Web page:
The Making Care Primary Model offers on-ramp to value-based care, focuses on health equity and includes behavioral and specialty care integration
Sept. 22, 2023 (ACP) — The Centers for Medicare & Medicaid Services (CMS) Innovation Center (CMMI) is rolling out a new value-based payment model designed to better support primary care physicians in caring for their patients and reflects many ongoing advocacy priorities of the American College of Physicians.
The passage of the Medicare Access and CHIP Reauthorization Act of 2015 and implementation of the Medicare Quality Payment Program created a new pathway for physicians that aim to shift payment from volume to value. Programs such as Comprehensive Primary Care Plus, Primary Care First and the Accountable Care Organization Realizing Equity, Access, and Community Health Model are some of the most well-known Alternative Payment Models (APMs).
The newest APM, known as the Making Care Primary (MCP) Model, was announced on June 8 and is slated to officially launch on July 1, 2024. It will operate in eight states: Colorado, Massachusetts, Minnesota, New Mexico, New Jersey, New York, North Carolina and Washington.
“This model champions and supports primary care physicians as being a driver of improved health outcomes, increased access to services and decreased hospitalizations for their patients,” said Sarah Crossan, ACP associate for regulatory affairs.
The new model will offer many features that make it an accessible on-ramp for primary care doctors who do not have prior value-based payment experience, Crossan explained. MCP offers three progressive tracks, including: building infrastructure; implementing advanced primary care; and optimizing care and partnerships.
These tracks are designed to recognize practices' varying experiences in value-based care. While track 1 serves as a gateway for participants who do not have prior experience with value-based care, greater financial incentives are attainable as participants take more risks and gain familiarity with the model.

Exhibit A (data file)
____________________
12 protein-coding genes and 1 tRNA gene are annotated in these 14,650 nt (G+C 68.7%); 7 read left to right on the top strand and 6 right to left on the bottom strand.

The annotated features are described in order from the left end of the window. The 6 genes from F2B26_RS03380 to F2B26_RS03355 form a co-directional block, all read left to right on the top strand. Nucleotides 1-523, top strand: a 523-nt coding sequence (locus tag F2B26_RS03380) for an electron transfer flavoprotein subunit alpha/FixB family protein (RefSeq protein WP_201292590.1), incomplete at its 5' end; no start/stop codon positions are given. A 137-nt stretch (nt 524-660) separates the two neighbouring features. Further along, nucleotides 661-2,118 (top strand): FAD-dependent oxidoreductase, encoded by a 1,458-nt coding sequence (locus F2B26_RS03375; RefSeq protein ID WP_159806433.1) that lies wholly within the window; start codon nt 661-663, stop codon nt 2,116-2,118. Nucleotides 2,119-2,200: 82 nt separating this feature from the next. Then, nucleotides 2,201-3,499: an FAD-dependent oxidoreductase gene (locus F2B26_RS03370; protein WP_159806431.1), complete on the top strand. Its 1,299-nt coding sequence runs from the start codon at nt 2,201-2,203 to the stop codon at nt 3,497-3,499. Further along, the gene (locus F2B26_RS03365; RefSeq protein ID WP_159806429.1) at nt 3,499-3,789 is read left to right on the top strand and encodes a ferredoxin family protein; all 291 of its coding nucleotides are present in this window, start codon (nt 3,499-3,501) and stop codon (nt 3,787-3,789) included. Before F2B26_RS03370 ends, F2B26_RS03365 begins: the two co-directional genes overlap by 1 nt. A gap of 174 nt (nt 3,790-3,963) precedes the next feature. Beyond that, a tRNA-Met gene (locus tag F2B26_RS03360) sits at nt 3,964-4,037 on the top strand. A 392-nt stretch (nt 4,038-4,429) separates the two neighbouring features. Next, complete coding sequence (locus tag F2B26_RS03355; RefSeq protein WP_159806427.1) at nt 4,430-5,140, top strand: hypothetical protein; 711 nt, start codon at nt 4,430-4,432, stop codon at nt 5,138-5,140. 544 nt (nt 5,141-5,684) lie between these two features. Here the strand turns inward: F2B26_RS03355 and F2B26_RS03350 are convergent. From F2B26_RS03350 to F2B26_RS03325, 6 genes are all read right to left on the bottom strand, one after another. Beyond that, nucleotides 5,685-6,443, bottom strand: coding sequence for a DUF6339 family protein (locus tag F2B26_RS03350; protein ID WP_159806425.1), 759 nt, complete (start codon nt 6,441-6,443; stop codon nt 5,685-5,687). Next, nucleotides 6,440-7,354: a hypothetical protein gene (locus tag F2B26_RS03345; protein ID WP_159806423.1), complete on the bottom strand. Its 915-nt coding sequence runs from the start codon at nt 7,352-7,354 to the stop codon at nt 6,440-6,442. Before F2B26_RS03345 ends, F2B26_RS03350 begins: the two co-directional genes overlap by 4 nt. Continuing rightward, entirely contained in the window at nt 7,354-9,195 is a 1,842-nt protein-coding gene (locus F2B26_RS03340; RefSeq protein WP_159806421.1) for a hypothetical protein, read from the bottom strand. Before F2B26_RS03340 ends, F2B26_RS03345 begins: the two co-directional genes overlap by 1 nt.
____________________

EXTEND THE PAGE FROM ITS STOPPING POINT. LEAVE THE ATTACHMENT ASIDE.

“Participants are offered increased flexibility in a model which allows them to progress as they build infrastructure to provide advanced primary care,” Crossan said.
MCP is also launching with a 10.5-year time frame. “Previous CMMI models have had shorter program lengths, so this is of great benefit to participants,” Crossan said.
The longer period will allow participants more time to get to know how the model works, adjust to its requirements and provide CMS with a greater opportunity to demonstrate overall program savings and model stability. “The extended program length is the product of many years of ACP advocacy and is a feature we hope to see continued in other CMMI models,” Crossan noted.
In addition, the model contains elements designed to promote health equity, which is something ACP has long championed, Crossan said. Participants will be required to develop a strategic plan for how they will identify and reduce disparities, and they will be permitted to reduce cost-sharing for patients in need, among other adjustments.
Behavioral and specialty care integration are additional features of the MCP Model design. Primary care participants will be required to strengthen their relationships with specialty care clinicians and incorporate evidence-based behavioral health screening and evaluation to improve patient care and coordination, Crossan said.
CMS has released a Request for Applications, and interested applicants may apply through the Application Portal, which opened on Sept. 4 and closes on Nov. 30.
More information will be presented during a webinar on Sept. 27, 2023. Leaders from ACP, the American Medical Association and the American Academy of Family Physicians, along with staff from CMS and the CMMI, will be available to discuss the model. “This will allow members to ask questions such as ‘What track is the best fit for my practice?’; ‘What will MCP's multi-payer alignment look like?’; and ‘When can we expect to have more details on these partnerships?’” Crossan said.